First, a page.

Since retired Marine Corps Gen. John Kelly started as White House chief of staff last month, President Donald Trump has added a routine caveat before approving proposals advisers place before him: Check with "The General" before moving ahead.
It's a marked departure from Trump's instinct to manage around Kelly's predecessor, Reince Priebus. When making a decision, one aide recalls, Trump often would caution, "Don't tell Reince."
Trump's appointment of Kelly has imposed new order on a White House that had been riven with infighting among warring camps. But it hasn't been the political lifeline Republican allies had hoped for, as Kelly has so far been unable to perform one of the chief of staff's most basic duties: to stop a president from following his worst instincts.
Trump's controversial initial response to the violence in Charlottesville, compounded by an off-the-cuff press conference days later and then defended again in a divisive, revisionist speech Tuesday in Phoenix, have laid bare the limits of Kelly's ability to manage his boss.
This month may be the most politically damaging so far of Trump's presidency, as the legitimacy he appeared to confer on white supremacists alienated allies in corporate America and antagonized Republican lawmakers. The ultimatum Trump issued Tuesday that he would shut down the federal government unless his fellow Republicans who control Congress pay for the border wall he promised compounds the challenges for Kelly ahead of the Sept. 30 funding deadline.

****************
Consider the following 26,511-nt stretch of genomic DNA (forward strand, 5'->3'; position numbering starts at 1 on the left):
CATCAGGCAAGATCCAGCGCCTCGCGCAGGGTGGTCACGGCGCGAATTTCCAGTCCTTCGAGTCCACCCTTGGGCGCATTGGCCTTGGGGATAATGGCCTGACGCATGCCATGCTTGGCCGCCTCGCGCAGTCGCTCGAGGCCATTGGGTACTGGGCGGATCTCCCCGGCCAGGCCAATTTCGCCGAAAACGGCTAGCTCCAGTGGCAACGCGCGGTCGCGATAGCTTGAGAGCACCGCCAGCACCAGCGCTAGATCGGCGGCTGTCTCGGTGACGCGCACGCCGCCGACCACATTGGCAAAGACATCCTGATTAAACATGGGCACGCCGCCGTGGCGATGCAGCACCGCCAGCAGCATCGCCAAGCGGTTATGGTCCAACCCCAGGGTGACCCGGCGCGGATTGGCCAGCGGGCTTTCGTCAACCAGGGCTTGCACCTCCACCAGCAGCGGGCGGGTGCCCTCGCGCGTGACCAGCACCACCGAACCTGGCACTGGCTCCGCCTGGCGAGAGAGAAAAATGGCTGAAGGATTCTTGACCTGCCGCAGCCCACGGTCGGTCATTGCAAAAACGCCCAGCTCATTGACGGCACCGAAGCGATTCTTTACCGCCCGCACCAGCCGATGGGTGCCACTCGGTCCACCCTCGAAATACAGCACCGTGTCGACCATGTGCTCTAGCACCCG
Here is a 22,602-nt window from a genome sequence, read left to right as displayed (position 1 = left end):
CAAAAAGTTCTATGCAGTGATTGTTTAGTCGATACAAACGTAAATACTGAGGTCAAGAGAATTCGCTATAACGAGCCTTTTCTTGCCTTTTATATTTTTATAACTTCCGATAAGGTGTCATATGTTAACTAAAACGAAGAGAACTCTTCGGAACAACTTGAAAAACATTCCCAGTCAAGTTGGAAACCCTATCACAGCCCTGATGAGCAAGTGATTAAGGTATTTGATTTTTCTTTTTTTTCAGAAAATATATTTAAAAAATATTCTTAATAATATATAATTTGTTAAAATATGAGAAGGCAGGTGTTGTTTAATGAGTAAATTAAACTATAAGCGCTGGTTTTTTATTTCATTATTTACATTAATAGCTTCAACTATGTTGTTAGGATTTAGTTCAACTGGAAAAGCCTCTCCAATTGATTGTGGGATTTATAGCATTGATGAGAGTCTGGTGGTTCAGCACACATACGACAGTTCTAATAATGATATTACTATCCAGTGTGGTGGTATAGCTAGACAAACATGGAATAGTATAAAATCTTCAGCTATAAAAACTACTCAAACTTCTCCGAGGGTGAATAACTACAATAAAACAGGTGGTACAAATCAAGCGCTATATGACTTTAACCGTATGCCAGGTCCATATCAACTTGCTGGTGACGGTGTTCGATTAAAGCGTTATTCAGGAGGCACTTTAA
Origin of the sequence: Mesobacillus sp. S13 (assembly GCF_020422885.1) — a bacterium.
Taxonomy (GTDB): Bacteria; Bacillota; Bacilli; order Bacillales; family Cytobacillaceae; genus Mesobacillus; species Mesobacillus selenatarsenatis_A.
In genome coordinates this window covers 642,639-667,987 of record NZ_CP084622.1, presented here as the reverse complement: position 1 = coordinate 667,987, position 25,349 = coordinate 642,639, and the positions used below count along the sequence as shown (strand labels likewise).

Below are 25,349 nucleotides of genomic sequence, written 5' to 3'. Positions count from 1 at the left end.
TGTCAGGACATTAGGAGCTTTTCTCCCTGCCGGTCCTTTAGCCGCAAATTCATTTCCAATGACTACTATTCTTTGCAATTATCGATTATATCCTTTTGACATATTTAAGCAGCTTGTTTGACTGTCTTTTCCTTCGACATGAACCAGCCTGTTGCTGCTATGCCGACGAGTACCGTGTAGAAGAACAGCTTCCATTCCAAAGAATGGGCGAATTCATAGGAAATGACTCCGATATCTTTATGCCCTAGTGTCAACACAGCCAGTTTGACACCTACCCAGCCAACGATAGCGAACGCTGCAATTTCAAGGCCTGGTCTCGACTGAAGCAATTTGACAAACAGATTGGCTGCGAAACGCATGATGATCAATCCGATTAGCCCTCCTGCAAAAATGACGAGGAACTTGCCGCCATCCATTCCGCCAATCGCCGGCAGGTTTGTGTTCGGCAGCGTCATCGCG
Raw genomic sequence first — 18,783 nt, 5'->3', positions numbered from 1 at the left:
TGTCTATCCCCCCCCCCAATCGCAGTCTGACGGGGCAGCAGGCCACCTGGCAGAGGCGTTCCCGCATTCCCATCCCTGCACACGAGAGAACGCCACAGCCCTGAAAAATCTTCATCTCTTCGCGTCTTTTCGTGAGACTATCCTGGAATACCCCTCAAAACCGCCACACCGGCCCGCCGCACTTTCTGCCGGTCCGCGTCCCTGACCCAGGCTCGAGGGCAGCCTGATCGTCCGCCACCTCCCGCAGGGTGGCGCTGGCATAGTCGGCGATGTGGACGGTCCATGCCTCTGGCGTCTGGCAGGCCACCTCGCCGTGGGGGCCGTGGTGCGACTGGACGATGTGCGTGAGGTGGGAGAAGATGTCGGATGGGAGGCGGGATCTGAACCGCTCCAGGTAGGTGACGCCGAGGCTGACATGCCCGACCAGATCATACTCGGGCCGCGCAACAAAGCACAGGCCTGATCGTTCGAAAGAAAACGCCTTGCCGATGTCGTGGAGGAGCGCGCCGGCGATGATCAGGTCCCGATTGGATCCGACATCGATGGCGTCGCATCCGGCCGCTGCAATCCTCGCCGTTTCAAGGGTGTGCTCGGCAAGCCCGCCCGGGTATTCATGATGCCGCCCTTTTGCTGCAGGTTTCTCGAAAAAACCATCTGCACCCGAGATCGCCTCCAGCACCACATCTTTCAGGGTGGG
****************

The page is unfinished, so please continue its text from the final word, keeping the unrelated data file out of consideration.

The respect aides say Trump has for Kelly, a decorated general, hasn't yet translated into deference when the president's passions run high.
In interviews with 14 current and former administration officials, congressional Republicans and people close to Trump and Kelly, most credited Kelly with imposing new processes and restrictions that have limited freelancing, drama, leaking and backbiting among staff. Kelly has strengthened chains of command and given Trump fewer distractions, clearing the path to execute decisions on everything from Stephen Bannon's departure to Afghanistan policy.
Kelly has implored Trump repeatedly to stay on script, emphasizing the importance of being precise and sensitive to the constituencies hearing his words. The president did stick to the text in his speech Monday night on his approach to Afghanistan. Beforehand, Kelly had emphasized the magnitude and somber nature of sending more young men and women into war.
"Gen. Kelly is an important voice in the administration and a straight shooter," Senate Majority Leader Mitch McConnell, a Kentucky Republican whose own tensions with Trump have been well documented, said in a statement. "He's been invaluable to the country throughout his career," McConnell said of Kelly, "and I appreciate him stepping up to serve in his new role."